Brook Henkel

Associate Professor of German and Film Studies World Languages, Cultures, and Media Department
Brook Henkel

Brook Henkel holds a Ph.D. (Germanic Languages, 2013) from Columbia University and taught at Haverford College before joining the Department of Modern Languages at St. Lawrence University in 2016. His research interests include German film, early and avant-garde cinema, literary modernism, media theory and history, and interrelations between science, literature, and visual culture. He is currently completing his first book Animistic Fictions: Literary Modernism, Animation, and Early Film, which describes an intermedial aesthetics of animation in German modernist literature, early trick films, and the cinematic avant-garde between 1900 and 1930. He is also beginning a new project on the significance of astronomy in postwar German film, literature, and critical theory. At St. Lawrence, Henkel teaches all levels of German language and contributes to the program in Film and Representation Studies.
 

Peer-reviewed Articles and Book Chapters

"Mabuse Returns: Fritz Lang, 1950s Berlin, and the Afterlife of Nazi Television," New German Critique (forthcoming).

“The Einstein Film: Animation, Relativity, and the Charge of ‘Jewish Science’,”  in Rethinking Jewishness in Weimar Cinema, ed. Barbara Hales and Valerie Weinstein. New York: Berghahn, 2020.

Kafka's Animations: Trick Films, Narrative, Reification,” New German Critique 134 (August 2018).

Watching the Night: Surveillance and Cross-Sectional Montage in Nikolaus Geyrhalter’s Abendland (2011),” Seminar: A Journal of Germanic Studies 52.3 (Nov. 2016).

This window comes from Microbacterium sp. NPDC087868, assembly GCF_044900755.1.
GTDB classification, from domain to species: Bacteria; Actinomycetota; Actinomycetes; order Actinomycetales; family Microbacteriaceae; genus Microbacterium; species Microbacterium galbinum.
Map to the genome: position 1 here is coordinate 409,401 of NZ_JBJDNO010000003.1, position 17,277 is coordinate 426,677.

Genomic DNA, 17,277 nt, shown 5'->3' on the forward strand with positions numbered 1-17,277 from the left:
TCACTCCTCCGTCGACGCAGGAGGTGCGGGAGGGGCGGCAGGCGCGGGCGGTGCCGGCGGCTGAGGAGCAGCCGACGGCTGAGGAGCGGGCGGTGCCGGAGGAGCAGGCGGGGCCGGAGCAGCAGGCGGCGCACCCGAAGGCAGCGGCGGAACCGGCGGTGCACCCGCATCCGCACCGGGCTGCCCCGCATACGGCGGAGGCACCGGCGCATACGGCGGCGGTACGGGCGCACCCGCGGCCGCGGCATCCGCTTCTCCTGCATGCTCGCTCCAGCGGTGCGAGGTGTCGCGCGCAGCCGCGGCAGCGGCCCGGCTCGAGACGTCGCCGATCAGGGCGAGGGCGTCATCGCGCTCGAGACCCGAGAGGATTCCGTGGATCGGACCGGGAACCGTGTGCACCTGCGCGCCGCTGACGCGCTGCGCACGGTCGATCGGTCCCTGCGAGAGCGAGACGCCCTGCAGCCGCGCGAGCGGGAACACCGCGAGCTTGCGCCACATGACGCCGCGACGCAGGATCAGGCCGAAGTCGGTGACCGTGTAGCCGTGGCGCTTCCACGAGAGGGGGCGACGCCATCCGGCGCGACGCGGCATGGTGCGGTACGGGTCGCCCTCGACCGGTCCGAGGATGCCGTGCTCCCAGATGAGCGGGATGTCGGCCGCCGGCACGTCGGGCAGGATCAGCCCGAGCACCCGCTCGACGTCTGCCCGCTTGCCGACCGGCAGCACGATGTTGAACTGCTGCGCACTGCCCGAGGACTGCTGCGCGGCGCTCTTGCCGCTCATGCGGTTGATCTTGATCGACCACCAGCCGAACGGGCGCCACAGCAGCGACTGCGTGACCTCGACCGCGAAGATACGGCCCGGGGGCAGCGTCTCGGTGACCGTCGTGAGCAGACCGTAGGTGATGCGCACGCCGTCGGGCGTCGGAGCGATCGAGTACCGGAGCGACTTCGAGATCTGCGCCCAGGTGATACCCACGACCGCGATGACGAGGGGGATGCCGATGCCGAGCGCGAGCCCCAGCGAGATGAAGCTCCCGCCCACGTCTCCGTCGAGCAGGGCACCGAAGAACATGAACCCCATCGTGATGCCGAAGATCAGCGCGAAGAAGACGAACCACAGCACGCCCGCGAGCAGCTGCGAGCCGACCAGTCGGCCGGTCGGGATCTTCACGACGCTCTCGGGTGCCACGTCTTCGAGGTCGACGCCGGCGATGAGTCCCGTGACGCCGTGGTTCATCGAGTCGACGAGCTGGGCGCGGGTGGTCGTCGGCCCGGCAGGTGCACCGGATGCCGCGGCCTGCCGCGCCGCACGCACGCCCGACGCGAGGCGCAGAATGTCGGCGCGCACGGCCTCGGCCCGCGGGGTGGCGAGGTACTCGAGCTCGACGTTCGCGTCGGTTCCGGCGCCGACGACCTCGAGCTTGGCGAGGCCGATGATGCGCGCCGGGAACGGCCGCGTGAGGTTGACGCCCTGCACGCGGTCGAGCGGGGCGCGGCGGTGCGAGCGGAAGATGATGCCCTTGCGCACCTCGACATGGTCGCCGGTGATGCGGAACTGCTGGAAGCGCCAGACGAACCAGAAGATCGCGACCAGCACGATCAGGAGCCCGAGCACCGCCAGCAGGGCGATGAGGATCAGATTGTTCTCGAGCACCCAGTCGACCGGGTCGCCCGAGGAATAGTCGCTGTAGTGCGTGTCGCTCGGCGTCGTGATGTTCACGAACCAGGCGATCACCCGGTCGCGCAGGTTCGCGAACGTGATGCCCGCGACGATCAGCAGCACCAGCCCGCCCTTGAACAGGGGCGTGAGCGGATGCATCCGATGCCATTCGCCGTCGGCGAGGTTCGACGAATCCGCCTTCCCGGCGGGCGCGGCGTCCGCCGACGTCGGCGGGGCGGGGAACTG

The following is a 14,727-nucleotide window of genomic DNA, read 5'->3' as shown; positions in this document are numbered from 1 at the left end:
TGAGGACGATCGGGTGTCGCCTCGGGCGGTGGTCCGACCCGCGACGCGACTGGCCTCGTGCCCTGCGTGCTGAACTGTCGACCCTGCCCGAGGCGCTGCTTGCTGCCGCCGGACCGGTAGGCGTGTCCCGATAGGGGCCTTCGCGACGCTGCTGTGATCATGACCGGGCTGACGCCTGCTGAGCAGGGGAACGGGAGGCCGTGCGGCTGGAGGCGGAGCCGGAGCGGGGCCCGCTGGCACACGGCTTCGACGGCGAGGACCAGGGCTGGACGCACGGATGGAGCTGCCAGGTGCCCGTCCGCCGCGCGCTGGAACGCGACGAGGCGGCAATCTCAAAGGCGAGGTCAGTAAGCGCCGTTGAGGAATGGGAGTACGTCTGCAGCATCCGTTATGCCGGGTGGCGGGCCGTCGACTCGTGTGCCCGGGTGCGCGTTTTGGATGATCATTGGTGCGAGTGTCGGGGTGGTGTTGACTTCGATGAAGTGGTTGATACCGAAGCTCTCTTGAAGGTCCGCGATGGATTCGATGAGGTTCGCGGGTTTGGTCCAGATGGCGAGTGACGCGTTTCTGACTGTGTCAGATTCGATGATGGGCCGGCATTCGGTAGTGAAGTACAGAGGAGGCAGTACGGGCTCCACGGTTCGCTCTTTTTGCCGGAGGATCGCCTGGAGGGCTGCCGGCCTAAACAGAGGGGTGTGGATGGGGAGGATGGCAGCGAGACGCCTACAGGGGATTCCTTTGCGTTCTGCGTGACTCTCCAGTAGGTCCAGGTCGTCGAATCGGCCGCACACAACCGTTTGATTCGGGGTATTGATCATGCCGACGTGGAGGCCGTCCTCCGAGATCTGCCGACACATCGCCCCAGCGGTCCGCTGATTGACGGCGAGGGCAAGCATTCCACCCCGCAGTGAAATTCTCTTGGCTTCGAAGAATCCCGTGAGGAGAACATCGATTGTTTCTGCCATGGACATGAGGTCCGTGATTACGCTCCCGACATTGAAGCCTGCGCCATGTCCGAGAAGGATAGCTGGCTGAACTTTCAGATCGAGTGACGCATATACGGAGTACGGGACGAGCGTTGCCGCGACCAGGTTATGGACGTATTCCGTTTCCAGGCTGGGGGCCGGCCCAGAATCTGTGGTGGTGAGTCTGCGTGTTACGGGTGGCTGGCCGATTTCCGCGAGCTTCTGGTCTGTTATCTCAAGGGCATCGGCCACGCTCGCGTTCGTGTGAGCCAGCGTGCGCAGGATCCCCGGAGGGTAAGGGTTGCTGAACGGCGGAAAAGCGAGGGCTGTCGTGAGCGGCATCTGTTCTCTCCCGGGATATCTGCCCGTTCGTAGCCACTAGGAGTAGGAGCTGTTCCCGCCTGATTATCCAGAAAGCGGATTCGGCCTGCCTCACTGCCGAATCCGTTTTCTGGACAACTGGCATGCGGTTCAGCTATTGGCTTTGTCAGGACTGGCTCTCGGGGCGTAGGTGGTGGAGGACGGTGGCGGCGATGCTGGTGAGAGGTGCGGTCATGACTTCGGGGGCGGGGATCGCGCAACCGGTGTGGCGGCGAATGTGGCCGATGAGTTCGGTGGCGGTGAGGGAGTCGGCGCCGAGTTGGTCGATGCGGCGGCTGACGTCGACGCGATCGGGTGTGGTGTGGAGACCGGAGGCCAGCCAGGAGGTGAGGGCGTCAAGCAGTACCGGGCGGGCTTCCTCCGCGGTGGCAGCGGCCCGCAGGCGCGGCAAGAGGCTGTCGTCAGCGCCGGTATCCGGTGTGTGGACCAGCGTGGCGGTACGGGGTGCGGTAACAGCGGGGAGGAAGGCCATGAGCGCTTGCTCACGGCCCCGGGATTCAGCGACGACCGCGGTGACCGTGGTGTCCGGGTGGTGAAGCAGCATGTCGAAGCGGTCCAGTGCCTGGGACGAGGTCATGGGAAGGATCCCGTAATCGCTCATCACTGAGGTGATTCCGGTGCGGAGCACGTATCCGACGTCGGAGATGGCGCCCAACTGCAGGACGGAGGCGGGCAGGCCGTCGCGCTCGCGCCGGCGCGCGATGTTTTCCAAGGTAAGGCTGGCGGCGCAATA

“Objects in Motion: Hans Richter’s Vormittagsspuk (1928) and the Crisis of Avant-Garde Film,” in Continuity and Crisis in German Cinema, 1928-1936, ed. Barbara Hales, et al. Rochester, NY: Camden House, 2016.
 

Other Publications

Review of The Shape of Spectatorship: Art, Science, and Early Cinema in Germany by Scott Curtis,The Germanic Review 93.3 (August 2018).

Review of The Use and Abuse of Cinema: German Legacies from the Weimar Era to the Present by Eric Rentschler, The Germanic Review 91.1 (March 2016).   

Film, Objects, Publics” (Jan. 2015). Online article to accompany the release of James N. Kienitz Wilkins, Public Hearing (film, 2012).

“Motte” [on Stan Brakhage’s 1963 film Mothlight], in Wörterbuch kinematographischer Objekte, ed. Volker Pantenburg et al. Berlin: August Verlag, 2014.

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